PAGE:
XL Bully dog which mauled mother-of-two, 43, to death ‘turned mad in the heat’

A mother-of-two was mauled to death by her pet American Bully XL dog after it ‘turned mad in the extreme heat’.

Joanne Robinson, 43, died at the scene of the attack at a house in Rotherham, South Yorkshire, on Friday night. 

She is understood to have been the owner of the animal, called Rocco, which is on the legal dog breeds list and attacked her at around 10pm. 

Her partner, Jamie Stead, 42, was left with injuries to his hands, stomach and face as he tried to saved her and pull the animal off her.

Joanne’s mother, Dotty Robinson, said the family are in ‘disbelief and shock’ over her death and believed the weather may have affected the animals.

She said Joanne had two XL Bully dogs – Rocco who was nearly two, and Lola.

She said the pets were well behaved and ‘not dangerous’, but added: ‘I don’t know why they suddenly snapped. I can only think they turned mad in the extreme heat. It must have set them off.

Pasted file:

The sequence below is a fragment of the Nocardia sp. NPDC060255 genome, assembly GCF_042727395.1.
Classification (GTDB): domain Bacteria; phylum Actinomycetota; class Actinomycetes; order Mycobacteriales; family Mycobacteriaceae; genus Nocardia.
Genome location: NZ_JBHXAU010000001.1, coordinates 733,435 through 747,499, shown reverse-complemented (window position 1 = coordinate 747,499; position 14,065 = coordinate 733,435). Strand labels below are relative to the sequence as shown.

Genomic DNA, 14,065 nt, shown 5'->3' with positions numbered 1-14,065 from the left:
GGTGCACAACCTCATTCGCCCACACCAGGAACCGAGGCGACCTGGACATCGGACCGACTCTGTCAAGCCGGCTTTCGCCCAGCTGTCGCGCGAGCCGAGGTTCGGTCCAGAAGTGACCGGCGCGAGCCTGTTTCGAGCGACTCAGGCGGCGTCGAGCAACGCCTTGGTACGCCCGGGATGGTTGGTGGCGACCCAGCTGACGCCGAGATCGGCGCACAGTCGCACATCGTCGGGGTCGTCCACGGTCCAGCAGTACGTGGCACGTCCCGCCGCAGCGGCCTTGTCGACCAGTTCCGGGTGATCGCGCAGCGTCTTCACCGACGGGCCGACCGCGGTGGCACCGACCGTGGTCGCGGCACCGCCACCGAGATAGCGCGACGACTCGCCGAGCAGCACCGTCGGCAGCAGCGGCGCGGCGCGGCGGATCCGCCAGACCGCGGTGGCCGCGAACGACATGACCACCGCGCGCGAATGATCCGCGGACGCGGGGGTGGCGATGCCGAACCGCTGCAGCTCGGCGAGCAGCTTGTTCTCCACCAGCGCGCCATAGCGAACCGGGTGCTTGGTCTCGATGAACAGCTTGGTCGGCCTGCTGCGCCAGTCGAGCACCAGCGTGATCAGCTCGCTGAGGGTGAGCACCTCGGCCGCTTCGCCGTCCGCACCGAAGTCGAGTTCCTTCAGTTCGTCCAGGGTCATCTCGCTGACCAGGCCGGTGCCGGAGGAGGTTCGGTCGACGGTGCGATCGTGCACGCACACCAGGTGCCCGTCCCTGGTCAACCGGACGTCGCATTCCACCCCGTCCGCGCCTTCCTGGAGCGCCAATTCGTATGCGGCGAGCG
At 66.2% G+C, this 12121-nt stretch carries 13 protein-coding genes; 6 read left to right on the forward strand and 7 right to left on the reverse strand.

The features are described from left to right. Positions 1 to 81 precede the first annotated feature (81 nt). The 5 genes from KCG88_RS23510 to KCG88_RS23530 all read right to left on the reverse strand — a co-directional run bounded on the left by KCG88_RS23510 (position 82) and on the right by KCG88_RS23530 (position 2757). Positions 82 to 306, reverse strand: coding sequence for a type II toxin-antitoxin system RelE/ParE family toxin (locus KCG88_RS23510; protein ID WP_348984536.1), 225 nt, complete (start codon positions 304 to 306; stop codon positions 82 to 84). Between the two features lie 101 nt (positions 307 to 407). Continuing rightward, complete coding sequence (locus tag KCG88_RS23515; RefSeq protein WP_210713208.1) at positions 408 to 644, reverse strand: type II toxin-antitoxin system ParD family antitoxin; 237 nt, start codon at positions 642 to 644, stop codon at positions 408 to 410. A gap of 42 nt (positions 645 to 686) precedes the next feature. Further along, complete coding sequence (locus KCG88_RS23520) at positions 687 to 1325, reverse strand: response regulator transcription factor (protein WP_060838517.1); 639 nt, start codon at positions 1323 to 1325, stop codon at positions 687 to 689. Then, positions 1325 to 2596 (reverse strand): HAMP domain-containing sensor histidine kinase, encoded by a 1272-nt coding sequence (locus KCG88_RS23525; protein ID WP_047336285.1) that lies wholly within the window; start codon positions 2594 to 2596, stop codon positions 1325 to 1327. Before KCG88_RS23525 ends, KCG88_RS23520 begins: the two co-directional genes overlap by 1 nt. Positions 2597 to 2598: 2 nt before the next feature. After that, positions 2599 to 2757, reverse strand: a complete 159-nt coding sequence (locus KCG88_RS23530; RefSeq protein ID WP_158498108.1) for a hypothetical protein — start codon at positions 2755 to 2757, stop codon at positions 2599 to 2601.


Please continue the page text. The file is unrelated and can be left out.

Joanne Robinson (pictured) is believed to be the third victim of a legal breed which has killed two tots

Joanne Robinson (pictured) is believed to be the third victim of a legal breed which has killed two tots

A man also suffered life-changing injuries after the dog attack, police have said. Pictured: South Yorkshire Police officers were on scene on Saturday morning

A man also suffered life-changing injuries after the dog attack, police have said. Pictured: South Yorkshire Police officers were on scene on Saturday morning

Joanne is understood to have been the owner of the animal, called Rocco (pictured), which is on the legal dog breeds list and attacked her at around 10pm

Joanne is understood to have been the owner of the animal, called Rocco (pictured), which is on the legal dog breeds list and attacked her at around 10pm 

Joanne Robinson (pictured), 43, was killed by her American Bully XL dog at her home in Rotherham on Friday night

Joanne Robinson (pictured), 43, was killed by her American Bully XL dog at her home in Rotherham on Friday night

Dozens of flowers have already been laid at the scene of the attack

Dozens of flowers have already been laid at the scene of the attack

Bouquets were left outside the house with messages such as 'We love you!' showing the outpouring of grief for Joanne

Bouquets were left outside the house with messages such as ‘We love you!’ showing the outpouring of grief for Joanne